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Marion Cotillard

The Baltimore Sun

To observe that a French actress is beautiful is ordinarily an exercise in the incredibly obvious. But given Marion Cotillard's Oscar-nominated, titanic and tortured performance in La Vie en Rose -- in which she twists, bends and mutilates her physique to re-create the legendary chanteuse Edith Piaf -- the transformation is unforgettable. Lithe, buoyant and with eyes so blue they put the Pacific to shame, Cotillard had just won a best actress Golden Globe when John Anderson caught up with her at the Chateau Marmont in Hollywood.

You look a little different.

Hopefully for me I don't look like -- well, I think she's beautiful. I loved when I read the script that this guy [director Olivier Dahan] was offering me the opportunity to tell a whole life, to be 40, 44, 47; very unusual. When I read this, the first thing I thought was, "That guy's crazy." But I love that he offered it to me. I felt right away it was something huge for an actor.

The film follows Piaf from her abominable childhood to her death in 1963. What was the toughest part for you?

The lip-syncing. So difficult. I was very, very, very stressed about the lip sync because I've seen many movies with lip-syncing in it, and most of the time it's not so good. So the first thing I did was watch these movies again and figure out why it wasn't good. Olivier wanted Piaf's voice from the beginning, and we had to do songs she never recorded, from when she's young and singing in the street. So the first thing I did was watch those movies again.

What movies?

Oh no, I couldn't. They're so bad.

Was it a painfully physical task? After all, your Piaf looks something like a question mark by the time she hits her 40s.

I found a little trick to be smaller -- I contracted all my muscles from here to here [ribs to waist] and in doing this I was closer to her position. But after two weeks my back was hurting so hard. I had to shoot for four months, so I had massage and stuff like this, but the thing was I was so more than happy, so full of being on that set doing what we were doing, that there were no difficulties because there was so much passion and joy. The only day that was very bizarre was the day we shot her death, because I stayed all day long in the bed. I knew if I got up and joked with the crew it would take me too long to get back to that state. Which is so weird.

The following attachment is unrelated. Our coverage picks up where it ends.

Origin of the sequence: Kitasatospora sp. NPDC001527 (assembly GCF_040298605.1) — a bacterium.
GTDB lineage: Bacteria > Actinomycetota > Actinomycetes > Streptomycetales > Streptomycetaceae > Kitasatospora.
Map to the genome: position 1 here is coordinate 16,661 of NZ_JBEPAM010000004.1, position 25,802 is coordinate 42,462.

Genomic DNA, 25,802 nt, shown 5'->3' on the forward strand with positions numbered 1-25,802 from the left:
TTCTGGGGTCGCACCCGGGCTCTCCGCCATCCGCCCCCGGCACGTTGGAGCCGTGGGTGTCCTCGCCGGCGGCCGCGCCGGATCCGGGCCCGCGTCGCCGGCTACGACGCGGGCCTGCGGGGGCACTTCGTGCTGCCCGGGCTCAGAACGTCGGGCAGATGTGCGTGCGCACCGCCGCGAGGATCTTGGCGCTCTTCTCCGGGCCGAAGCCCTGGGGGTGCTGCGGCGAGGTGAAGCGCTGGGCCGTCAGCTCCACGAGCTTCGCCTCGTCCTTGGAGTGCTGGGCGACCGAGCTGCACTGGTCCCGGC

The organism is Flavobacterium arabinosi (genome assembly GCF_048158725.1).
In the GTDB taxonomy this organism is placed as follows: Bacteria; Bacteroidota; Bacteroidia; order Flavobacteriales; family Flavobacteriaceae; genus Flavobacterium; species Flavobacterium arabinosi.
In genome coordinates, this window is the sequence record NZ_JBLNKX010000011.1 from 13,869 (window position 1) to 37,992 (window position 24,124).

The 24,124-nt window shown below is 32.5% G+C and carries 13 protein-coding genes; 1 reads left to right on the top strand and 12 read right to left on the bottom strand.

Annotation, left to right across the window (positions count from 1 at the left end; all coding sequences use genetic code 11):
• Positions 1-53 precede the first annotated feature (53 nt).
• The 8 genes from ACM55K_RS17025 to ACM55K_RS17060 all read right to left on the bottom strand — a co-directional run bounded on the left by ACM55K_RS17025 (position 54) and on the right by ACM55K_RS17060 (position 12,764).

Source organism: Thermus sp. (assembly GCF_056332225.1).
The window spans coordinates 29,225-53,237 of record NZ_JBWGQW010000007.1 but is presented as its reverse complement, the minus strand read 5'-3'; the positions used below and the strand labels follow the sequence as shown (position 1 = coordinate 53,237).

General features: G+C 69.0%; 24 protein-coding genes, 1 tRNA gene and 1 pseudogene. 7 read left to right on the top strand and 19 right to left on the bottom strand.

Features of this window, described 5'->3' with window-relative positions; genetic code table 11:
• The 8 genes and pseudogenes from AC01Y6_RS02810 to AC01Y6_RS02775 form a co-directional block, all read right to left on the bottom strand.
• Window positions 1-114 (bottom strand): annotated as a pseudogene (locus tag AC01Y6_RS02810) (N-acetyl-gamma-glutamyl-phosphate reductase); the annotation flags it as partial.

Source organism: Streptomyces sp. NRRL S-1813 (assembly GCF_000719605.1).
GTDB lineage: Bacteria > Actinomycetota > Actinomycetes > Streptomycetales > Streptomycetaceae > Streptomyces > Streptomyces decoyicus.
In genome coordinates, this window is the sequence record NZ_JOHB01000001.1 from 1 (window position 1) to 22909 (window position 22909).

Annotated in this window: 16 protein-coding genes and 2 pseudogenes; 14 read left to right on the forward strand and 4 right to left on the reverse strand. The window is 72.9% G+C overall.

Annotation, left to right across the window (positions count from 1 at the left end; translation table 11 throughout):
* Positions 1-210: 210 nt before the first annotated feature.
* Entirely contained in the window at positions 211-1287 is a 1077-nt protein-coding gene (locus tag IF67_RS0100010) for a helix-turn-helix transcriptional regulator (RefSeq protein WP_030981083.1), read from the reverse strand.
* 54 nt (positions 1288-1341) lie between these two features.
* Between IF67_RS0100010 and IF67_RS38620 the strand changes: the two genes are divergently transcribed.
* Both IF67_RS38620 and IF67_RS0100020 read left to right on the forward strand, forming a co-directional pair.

Did you find it a great responsibility to be portraying someone like Piaf?

I think the responsibility is related to ego, and I really didn't need any ego at that time. I needed to just go into the work. So I never felt any responsibility. I knew I loved her more than enough not to betray her, and not betray, maybe, the people who love her. If you think about it as a big responsibility, you think about yourself. You're not saying,"OK, let's go! Let's see where we can go!"

Anywhere dangerous?

The script was beautiful, intimate, but not a portrait done by someone who wanted to show only her best side. It was hard sometimes. But she was hard.

Has there been resistance from Piaf fans who didn't want to know about that?

Oh, sure. She had a very tyrannical character sometimes. She really loved people, but her tyranny came from fear of being alone. I didn't know her, but when you're abandoned as a child your fear about being alone is very hard to get rid of.

Did you have a hard time adjusting to that dark side of her?

No, but I had a hard time accepting that she was tyrannical. I remember working with my coach, and at some point he stopped me and said, "You have so much admiration for her that in a way it stops you from meeting her entirely." If you refuse the dark side of someone, you can't meet that person entirely. So I knew I had to accept it. I knew he was right.

John Anderson writes for Newsday.

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